Data_Sheet_1_Spatio-Temporal Dynamics of Benthic Macrofaunal Communities in Relation to the Recovery of Coastal Aquaculture Operations Following the 2011 Great East Japan Earthquake and Tsunami.docx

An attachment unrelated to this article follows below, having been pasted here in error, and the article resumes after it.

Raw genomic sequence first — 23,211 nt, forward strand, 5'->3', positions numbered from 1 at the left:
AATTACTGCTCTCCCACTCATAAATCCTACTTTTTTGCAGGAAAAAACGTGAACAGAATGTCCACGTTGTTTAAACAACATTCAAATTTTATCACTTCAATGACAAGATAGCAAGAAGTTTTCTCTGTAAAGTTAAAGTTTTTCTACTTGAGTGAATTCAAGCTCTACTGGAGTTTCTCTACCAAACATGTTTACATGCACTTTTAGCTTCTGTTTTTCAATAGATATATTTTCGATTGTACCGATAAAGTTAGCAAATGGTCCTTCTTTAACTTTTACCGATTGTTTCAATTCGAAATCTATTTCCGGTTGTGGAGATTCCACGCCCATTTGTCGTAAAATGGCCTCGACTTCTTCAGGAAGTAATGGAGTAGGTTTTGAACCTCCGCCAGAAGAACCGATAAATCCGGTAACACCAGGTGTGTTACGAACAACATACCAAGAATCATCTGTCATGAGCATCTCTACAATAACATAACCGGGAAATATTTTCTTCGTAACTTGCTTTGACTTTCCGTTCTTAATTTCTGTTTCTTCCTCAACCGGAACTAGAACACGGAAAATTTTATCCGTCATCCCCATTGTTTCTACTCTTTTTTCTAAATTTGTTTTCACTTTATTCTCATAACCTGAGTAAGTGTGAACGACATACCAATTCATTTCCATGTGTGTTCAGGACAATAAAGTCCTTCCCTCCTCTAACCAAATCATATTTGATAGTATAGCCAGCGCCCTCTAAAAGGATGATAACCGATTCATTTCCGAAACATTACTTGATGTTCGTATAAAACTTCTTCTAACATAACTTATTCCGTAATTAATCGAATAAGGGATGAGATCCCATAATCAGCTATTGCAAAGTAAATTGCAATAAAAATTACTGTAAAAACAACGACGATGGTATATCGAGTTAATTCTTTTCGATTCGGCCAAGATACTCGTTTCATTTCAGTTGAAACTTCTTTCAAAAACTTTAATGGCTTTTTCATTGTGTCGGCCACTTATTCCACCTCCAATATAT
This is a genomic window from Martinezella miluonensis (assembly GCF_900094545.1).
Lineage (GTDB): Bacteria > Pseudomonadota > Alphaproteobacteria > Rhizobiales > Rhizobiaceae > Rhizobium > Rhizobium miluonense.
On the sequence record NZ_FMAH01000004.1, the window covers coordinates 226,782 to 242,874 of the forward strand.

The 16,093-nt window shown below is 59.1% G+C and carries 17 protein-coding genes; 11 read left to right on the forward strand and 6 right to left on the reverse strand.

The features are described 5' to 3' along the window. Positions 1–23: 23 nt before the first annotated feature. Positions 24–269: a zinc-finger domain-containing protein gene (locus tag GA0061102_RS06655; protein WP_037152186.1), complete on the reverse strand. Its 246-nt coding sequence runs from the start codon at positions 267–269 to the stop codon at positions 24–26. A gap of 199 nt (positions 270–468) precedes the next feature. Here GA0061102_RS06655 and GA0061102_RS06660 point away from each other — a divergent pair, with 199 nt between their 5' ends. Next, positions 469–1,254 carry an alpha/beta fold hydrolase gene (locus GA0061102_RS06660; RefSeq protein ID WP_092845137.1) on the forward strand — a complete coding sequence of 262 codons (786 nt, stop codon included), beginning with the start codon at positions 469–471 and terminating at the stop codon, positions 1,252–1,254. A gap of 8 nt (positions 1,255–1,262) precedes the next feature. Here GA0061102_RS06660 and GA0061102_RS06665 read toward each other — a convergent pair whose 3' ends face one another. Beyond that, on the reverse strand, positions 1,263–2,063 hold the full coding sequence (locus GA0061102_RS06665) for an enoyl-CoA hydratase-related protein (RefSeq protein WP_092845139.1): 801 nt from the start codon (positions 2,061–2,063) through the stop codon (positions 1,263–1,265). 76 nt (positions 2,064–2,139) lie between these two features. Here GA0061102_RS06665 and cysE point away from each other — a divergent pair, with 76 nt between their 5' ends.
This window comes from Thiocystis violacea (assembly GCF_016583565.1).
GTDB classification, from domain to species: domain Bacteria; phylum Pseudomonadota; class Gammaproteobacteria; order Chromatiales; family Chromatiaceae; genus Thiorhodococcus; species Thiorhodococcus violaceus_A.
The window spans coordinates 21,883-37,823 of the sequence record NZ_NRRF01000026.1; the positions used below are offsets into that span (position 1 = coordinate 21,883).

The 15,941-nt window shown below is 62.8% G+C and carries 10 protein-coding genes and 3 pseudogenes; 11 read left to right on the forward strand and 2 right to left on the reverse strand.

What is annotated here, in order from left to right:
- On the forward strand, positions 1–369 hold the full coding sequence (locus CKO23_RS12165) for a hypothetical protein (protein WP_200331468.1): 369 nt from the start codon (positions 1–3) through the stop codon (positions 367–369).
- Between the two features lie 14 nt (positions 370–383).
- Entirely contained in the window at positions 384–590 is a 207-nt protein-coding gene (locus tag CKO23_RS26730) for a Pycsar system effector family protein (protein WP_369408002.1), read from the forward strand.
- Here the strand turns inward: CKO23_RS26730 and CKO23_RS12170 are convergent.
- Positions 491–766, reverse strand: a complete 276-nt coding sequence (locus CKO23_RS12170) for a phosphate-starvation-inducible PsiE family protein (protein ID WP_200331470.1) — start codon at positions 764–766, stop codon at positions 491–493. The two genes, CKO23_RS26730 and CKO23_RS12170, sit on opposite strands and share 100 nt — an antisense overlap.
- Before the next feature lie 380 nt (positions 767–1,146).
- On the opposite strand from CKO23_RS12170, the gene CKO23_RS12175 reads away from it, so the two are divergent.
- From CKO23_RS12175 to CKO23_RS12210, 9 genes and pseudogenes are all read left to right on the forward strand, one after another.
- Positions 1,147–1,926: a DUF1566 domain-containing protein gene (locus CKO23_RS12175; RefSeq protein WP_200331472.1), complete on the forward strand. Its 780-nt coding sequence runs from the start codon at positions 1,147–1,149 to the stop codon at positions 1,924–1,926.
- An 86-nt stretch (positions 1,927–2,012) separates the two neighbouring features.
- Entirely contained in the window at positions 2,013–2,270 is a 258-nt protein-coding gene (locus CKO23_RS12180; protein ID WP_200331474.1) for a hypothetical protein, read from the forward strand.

The 2011 Great East Japan Earthquake and tsunami wiped out over 1200 shellfish and ascidian culture long-lines and ∼120 salmon farm cages that comprised the entire aquaculture installations in Onagawa Bay, Japan, and severely altered the associated ecosystem. A year later, we launched a coordinated monitoring program to measure the extent of the damage caused by the disaster and monitor the change in the state of the marine ecosystem. As part of this effort, we conducted multi-seasonal sampling to characterize spatio-temporal variation in benthic macrofaunal community and a range of environmental parameters across Onagawa Bay between March 2012 and January 2018. The 492 total macrofaunal species recorded included Polychaeta (38.8%), Bivalvia (13.2%), Amphipoda (10.8%), Decapoda (9.6%), Gastropoda (9.3%), and Echinodermata (4.3%). At the outermost reference site, macrofaunal abundance, biomass, and species diversity were all consistently high throughout the study period. Inside Onagawa Bay, macrofauna metrics increased steadily from the lowest values at the beginning of the study to the highest over time. During the same period, the spatial extent of aquaculture facilities for long-lines and fish cages recovered steadily to within 60.8% and 74.8% of the original state, respectively. The significant variables identified by multivariate analysis to explain spatio-temporal variability in benthic macrofaunal communities were: (1) proximity to the nearest aquaculture facilities; (2) wind fetch length (exposure); (3) sediment grain size; and (4) the total area of aquaculture facilities. This study suggests that coastal aquaculture operations may strongly influence the occurrence and distribution of benthic macrofaunal communities and thereby influence the recovery of seafloor biota at ecosystem scales following a catastrophic natural disaster.